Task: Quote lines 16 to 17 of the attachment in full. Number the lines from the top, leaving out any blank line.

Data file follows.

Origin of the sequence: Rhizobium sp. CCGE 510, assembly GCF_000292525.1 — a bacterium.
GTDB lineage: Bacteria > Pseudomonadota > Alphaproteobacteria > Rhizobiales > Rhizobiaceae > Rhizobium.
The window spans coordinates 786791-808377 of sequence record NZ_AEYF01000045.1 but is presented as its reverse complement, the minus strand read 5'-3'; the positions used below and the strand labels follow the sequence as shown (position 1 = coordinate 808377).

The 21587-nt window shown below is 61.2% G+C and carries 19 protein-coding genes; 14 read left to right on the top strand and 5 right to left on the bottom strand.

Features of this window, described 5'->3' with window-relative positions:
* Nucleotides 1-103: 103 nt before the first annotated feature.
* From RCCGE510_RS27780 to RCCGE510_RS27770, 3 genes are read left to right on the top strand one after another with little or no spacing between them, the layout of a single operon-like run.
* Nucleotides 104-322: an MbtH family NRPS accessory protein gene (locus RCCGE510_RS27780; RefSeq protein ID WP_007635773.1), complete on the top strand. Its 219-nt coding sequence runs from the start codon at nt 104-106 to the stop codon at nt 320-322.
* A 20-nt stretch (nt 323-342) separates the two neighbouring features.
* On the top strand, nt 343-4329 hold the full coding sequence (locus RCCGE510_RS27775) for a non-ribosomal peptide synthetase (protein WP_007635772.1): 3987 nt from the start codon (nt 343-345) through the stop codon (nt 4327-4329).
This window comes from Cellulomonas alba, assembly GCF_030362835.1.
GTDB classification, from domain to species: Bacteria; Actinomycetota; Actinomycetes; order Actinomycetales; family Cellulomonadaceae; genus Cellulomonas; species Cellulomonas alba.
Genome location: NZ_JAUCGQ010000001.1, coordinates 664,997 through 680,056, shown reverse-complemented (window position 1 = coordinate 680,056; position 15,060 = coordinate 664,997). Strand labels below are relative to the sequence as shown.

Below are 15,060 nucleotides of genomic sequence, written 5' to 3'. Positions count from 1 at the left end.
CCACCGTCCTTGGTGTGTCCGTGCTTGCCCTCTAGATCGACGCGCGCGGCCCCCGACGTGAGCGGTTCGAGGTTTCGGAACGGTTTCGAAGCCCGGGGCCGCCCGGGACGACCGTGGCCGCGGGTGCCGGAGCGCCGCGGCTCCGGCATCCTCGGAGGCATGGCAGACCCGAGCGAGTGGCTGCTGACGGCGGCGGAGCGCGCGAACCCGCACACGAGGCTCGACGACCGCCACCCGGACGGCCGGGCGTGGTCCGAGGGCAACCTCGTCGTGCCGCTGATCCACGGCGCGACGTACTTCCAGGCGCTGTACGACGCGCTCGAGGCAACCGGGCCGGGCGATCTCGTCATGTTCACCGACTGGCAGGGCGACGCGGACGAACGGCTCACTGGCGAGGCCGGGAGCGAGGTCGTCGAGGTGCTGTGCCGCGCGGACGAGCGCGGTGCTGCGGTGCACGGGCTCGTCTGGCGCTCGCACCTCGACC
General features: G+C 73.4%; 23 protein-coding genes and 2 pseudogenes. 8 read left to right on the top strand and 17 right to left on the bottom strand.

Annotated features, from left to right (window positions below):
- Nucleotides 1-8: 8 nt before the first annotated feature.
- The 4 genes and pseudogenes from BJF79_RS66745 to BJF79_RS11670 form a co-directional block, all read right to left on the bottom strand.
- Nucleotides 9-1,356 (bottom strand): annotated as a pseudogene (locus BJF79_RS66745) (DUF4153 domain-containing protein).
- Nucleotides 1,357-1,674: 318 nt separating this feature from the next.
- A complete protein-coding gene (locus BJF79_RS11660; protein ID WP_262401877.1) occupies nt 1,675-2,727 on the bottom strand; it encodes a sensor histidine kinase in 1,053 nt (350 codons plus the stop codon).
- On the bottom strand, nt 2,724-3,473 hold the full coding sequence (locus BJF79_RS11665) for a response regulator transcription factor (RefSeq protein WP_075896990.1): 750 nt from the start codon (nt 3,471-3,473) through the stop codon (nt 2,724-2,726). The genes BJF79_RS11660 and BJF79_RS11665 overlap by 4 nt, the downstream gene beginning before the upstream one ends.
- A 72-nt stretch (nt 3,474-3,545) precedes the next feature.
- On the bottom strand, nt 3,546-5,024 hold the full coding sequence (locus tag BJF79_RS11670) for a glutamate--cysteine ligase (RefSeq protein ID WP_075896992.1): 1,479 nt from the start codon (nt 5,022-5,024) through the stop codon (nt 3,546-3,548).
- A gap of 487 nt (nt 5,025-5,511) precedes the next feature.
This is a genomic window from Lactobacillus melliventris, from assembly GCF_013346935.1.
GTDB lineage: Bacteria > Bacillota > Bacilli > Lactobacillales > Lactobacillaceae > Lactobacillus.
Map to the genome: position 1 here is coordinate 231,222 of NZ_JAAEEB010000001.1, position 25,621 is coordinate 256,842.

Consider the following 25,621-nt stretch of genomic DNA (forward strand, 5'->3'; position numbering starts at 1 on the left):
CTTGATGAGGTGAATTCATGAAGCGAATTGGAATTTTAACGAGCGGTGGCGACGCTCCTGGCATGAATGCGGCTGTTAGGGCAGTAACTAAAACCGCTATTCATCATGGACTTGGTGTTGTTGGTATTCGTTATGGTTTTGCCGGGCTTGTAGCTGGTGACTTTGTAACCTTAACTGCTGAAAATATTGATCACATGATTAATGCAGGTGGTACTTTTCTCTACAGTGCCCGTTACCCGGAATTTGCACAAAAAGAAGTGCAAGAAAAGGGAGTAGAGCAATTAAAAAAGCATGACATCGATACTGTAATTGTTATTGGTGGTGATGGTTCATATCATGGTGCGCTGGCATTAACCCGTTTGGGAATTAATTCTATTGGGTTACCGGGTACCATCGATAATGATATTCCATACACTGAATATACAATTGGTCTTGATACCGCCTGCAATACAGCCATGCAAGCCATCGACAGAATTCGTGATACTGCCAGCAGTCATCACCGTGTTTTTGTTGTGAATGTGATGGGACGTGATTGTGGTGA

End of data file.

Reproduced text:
General features: G+C 73.4%; 23 protein-coding genes and 2 pseudogenes. 8 read left to right on the top strand and 17 right to left on the bottom strand.

Annotated features, from left to right (window positions below):